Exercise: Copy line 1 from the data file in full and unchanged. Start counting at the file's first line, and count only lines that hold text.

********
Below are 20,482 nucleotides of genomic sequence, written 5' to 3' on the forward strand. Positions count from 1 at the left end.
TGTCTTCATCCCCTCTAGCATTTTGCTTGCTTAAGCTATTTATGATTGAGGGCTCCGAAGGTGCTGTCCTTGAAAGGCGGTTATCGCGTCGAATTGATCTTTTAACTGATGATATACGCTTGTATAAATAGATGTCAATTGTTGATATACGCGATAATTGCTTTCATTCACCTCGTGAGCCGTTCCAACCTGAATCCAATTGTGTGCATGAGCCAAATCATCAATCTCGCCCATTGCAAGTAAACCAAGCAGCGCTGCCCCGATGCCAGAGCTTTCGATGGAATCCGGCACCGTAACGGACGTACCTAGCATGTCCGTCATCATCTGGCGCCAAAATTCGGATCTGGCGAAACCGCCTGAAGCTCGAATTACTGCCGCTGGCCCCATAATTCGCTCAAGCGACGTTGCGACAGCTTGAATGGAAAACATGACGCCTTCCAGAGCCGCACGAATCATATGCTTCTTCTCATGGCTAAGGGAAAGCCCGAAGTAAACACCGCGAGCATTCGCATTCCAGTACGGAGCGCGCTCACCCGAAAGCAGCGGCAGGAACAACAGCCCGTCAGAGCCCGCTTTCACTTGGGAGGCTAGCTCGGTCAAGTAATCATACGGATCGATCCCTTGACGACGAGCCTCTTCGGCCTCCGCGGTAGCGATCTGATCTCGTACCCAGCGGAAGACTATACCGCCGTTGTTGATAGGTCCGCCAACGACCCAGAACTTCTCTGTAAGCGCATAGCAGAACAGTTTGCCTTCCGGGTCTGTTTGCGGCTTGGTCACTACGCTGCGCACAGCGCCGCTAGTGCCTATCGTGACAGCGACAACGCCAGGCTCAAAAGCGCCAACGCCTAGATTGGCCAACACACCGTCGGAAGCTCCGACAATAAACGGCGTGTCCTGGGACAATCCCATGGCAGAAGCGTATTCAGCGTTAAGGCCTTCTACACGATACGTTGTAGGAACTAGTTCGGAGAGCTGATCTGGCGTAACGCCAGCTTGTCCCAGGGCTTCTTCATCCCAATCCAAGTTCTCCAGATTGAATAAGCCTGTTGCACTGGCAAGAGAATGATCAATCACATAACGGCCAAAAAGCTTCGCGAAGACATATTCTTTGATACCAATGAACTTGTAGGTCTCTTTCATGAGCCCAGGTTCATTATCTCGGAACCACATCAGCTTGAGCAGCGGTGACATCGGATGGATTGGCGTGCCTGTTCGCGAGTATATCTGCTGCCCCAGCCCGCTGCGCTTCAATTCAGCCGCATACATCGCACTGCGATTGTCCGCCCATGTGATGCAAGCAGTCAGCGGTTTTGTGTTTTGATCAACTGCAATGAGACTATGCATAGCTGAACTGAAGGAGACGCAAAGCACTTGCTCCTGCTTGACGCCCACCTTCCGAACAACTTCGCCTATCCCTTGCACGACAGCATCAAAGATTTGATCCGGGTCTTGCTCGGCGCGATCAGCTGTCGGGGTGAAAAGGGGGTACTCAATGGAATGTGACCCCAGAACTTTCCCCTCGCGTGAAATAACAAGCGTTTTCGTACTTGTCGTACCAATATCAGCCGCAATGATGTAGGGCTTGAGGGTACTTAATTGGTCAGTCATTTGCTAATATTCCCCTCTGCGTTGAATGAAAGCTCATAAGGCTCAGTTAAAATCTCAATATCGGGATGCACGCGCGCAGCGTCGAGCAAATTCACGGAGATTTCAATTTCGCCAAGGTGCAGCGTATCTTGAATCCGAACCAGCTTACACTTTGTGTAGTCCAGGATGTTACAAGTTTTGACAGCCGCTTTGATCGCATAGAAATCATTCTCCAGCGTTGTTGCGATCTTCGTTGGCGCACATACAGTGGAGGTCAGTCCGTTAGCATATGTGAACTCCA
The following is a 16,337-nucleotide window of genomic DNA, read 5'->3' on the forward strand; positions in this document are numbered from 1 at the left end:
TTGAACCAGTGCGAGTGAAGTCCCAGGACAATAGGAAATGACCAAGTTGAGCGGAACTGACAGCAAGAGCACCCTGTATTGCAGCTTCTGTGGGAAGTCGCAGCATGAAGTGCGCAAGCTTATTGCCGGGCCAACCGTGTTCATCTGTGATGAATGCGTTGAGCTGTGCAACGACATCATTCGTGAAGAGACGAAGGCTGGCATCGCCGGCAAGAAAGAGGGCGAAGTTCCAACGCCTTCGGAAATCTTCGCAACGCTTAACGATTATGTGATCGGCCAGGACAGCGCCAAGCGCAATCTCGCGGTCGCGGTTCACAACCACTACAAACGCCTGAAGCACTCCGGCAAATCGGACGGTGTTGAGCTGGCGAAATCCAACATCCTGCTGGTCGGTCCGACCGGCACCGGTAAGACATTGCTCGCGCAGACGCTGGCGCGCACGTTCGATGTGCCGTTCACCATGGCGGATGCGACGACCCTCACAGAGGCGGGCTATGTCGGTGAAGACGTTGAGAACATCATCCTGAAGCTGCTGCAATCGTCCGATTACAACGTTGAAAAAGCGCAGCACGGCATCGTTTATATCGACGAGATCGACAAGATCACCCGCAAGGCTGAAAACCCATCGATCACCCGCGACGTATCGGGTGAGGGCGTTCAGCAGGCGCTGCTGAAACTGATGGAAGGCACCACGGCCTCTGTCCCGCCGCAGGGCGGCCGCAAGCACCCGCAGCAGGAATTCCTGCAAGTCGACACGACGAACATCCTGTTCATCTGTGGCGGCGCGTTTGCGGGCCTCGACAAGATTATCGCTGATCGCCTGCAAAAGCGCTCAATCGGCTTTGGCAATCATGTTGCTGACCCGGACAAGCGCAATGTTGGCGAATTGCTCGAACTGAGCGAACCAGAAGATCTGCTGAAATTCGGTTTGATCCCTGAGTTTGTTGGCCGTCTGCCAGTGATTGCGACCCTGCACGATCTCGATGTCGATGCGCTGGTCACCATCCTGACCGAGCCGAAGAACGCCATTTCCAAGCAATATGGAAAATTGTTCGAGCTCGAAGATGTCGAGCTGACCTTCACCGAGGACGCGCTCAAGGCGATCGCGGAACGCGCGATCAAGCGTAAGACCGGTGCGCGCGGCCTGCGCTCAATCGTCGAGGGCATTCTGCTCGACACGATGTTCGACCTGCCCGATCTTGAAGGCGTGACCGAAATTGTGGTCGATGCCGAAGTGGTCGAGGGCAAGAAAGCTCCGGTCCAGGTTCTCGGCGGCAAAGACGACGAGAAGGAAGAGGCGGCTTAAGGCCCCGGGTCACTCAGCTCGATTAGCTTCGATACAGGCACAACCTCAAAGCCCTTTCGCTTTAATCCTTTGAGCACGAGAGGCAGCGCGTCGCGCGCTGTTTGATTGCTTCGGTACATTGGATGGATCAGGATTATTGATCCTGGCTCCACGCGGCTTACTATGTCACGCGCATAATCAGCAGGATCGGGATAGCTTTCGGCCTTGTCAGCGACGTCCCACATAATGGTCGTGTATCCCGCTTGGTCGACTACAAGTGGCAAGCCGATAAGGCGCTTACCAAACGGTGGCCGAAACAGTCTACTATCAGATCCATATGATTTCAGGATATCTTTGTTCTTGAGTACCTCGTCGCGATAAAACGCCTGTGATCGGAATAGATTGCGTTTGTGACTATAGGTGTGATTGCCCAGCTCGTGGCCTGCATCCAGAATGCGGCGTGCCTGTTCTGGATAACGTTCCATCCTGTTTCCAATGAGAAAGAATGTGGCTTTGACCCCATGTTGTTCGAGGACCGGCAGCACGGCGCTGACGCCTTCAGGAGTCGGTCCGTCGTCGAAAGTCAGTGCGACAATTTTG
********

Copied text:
Below are 20,482 nucleotides of genomic sequence, written 5' to 3' on the forward strand. Positions count from 1 at the left end.